But districts defined by “political community” metrics are required by the U.S. Constitution Art. IV, Sec. 4, “The U.S. shall guarantee to every state in this union a republican form of government” , which may or may not produce “uncompetitive party” political landscapes. At Art. II, Sec. 4, there may be Congressional regulation of federal elections, “at any time by law”.
The 1776 Patriots in state legislatures and the 1788 Founders for the Congress agreed with John Locke: a)The people have a right to be distinctly represented as communities, and b) society should be represented in an equal and proportionate manner by population alone, or at the time, the general principle from imperial colonial times had been variously modified by property in farming, commerce or slavery.
However, c) American Patriots had seen the king’s party influence over Parliament’s elections, and they knew that the just power in a legislature is “only to make laws, and not to make legislators”; and d) the king’s partisan legislators who were financially rewarded from “rotten boroughs”, who gave their votes before they examined and debated a measure, were, in John Locke's phrase, “not capable” of freely acting in the public good. (See “Two Treatises sec. 141, 158, 222) TheVirginiaHistorian (talk) 16:01, 1 July 2019 (UTC)
The U.S. is a "representative democracy". We see the U.S. has repeatedly sought to overturn undemocratic and unrepresentative districts fashioned by self-serving state majorities who sought permanent partisan dominance, a decade gerrymander at a time, decade after decade, and sometimes enshrined in their state constitutions.
At various times previously, Congressional Districts were by law to be (a) “contiguous” (Jackson Ds 1842), (b) “compact” (Lincoln Rs 1872), (b) “equal population” (R- & D-Progressives 1911), plus “respect local boundaries” (two most recent House bills). (For 21st century US, see “one-man-one-vote” SCOTUS rulings that conformed to the 1911 legislation passed into law but never enforced by Congress.)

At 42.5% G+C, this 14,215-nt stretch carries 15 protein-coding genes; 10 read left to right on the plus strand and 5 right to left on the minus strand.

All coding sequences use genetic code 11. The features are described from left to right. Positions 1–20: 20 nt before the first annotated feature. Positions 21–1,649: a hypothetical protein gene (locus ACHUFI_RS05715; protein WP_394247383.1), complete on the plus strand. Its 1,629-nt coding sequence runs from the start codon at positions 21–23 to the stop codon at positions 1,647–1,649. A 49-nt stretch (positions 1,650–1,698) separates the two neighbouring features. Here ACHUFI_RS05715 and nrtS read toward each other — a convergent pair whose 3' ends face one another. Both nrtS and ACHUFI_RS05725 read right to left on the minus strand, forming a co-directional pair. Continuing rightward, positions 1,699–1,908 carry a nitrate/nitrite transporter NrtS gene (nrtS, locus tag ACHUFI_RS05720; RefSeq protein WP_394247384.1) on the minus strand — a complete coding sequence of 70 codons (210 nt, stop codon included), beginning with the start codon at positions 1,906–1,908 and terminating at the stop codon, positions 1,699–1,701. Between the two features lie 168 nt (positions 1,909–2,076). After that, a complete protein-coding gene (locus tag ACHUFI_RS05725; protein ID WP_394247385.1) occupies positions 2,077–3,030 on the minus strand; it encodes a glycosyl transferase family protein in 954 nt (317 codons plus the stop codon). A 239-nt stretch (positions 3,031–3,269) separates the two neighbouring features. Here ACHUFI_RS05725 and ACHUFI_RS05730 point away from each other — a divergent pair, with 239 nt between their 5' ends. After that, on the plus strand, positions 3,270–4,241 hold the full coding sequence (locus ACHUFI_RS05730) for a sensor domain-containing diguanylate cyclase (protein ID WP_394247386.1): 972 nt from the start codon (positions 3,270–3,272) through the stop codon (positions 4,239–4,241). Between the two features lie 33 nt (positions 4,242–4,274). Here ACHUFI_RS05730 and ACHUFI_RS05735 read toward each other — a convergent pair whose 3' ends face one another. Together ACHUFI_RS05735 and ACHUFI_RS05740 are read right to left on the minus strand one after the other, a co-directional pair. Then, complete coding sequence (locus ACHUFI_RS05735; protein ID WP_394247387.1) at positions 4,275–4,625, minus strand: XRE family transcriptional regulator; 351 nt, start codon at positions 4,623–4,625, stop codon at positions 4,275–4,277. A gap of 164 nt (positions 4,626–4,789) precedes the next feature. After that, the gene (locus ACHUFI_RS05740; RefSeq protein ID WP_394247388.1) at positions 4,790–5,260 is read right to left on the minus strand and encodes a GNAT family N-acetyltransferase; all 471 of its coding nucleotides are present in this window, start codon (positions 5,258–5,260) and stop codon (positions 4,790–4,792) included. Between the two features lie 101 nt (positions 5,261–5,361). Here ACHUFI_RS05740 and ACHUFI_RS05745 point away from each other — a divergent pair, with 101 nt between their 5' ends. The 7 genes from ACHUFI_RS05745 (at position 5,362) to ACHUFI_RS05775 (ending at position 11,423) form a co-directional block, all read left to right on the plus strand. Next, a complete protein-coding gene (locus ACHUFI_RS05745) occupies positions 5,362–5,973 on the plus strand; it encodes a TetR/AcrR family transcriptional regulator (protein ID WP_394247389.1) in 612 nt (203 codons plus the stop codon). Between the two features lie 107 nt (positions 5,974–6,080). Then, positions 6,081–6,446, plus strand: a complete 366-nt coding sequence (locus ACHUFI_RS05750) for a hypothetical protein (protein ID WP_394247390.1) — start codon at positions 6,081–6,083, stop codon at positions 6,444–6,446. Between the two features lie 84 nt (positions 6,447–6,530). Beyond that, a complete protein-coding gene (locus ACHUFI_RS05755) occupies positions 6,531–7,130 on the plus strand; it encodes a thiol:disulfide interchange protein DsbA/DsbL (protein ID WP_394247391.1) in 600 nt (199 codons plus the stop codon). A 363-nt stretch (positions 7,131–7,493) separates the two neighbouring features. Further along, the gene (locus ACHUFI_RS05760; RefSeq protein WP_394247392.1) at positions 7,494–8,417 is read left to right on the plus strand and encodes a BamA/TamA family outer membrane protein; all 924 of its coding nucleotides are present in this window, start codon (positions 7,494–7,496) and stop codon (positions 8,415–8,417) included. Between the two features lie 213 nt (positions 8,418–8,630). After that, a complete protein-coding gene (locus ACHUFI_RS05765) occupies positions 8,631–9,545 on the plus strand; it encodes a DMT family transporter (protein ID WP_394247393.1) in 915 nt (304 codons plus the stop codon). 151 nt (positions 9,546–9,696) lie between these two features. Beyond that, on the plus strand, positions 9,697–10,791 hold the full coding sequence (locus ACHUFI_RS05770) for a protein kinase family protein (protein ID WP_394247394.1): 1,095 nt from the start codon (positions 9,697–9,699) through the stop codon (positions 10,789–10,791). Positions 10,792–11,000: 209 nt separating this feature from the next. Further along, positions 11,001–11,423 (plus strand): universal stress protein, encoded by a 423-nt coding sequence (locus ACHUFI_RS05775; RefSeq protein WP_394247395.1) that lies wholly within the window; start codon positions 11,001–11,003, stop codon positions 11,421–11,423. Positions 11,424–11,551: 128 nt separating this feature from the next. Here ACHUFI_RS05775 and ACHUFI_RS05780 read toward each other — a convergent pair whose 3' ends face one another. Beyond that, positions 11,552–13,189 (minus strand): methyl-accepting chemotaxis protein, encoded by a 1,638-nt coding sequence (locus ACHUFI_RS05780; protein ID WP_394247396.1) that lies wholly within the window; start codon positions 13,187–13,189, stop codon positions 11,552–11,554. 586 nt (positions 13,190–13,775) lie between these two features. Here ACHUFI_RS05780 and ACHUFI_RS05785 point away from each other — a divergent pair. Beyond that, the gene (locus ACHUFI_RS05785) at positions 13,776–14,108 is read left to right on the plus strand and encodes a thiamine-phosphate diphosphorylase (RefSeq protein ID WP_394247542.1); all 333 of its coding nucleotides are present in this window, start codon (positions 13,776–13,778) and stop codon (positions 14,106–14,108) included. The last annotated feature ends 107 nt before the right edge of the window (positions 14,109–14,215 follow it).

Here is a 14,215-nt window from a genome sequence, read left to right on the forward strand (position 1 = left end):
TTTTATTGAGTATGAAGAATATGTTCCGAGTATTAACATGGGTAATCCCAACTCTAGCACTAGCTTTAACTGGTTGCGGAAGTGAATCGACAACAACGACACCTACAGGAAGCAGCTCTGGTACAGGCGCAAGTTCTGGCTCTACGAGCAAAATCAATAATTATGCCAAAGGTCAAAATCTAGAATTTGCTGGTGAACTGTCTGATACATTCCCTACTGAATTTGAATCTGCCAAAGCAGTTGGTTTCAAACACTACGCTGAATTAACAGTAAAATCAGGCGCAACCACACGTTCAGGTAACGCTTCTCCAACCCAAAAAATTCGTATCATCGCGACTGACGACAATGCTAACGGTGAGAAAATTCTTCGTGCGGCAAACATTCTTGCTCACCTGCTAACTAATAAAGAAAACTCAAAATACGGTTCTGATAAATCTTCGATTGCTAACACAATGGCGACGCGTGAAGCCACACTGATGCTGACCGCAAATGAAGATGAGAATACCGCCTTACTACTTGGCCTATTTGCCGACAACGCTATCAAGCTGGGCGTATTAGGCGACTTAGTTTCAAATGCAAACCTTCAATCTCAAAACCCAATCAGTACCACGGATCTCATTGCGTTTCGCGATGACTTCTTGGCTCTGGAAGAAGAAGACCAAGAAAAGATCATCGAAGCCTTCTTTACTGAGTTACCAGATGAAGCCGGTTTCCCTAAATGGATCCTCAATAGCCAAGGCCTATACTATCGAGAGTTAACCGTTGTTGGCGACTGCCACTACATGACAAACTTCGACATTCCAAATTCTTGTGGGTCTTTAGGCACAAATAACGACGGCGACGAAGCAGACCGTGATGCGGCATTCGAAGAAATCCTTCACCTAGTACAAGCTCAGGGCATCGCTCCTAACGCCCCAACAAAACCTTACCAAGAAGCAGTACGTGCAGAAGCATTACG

— Further, Art. II, Sec. 5, “Each House shall be the judge of the elections, returns, and qualifications of its own members” . . . the manner of elections and “under such penalties as each House may provide.” Thus in a technical sense, SCOTUS reaffirmed that the House of Representatives may choose not to seat members elected from either (a) unlawful districts or (b) not compliant with House rules.
— Either the law or House rules may require districts for its membership that are (a) “community based”, respecting local boundaries, without snaking down corridors along highways slicing through multiple counties; (b) “compact”, with tendril off-shoots of odd-shaped precincts and census tracts; and (c) “contiguous”, without jumping rivers multiple times to aggregate partisan turnout among slices of unrelated cities and counties.
The House procedural rule may require the vote to seat a candidate in a contested district by a quorum “of a majority” to prohibit seating any Member carrying the election vote in an unqualified district. TheVirginiaHistorian (talk) 16:01, 1 July 2019 (UTC)
It meets the historic definition of representative democracy, even if it falls short of our modern ideals. It's not as if the legislators were appointed or hereditary. TFD (talk) 16:51, 1 July 2019 (UTC)
This source says the United States is no longer a democracy: American Democracy Has Been Eclipsed There is today no institutional counterpower to a presidential tyrant. Bernard E. Harcourt (February 21, 2019) Cmguy777 (talk) 22:44, 3 July 2019 (UTC)
  • "The United States, at this moment, is no longer a democracy, conventionally understood as a political regime of majoritarian popular rule with counter-majoritarian checks. All three branches of US government are now formally counter-majoritarian. There is today no institutional counterpower to a presidential tyrant."
  • "This moment presents a constitutional crisis for the American people."
  • "In rare circumstances, all three branches of government can be counter-majoritarian. At that moment, there is no longer democratic rule."
  • "That is precisely what has happened."
  • "Thus, the majority of the American people are no longer formally represented by any branch of the government."
The above are quotes from the article. Cmguy777 (talk) 22:44, 3 July 2019 (UTC)
One article doesn't overturn centuries of scholarship. --Golbez (talk) 03:51, 4 July 2019 (UTC)
for such a dramatic conclusion we can expect many leading experts a) agreeing with him, and a lot fewer b) disagreeing. The latest google shows a = zero and b =zero. for the period since Feb 23 2019 when Harcourt's article appeared, google says: No results found for "The United States, at this moment, is no longer a democracy" Harcourt Zero people repeat Harcourt's claim and therefore Wiki should not do so. It resembles that what a fringe theory would get. Rjensen (talk) 05:25, 4 July 2019 (UTC)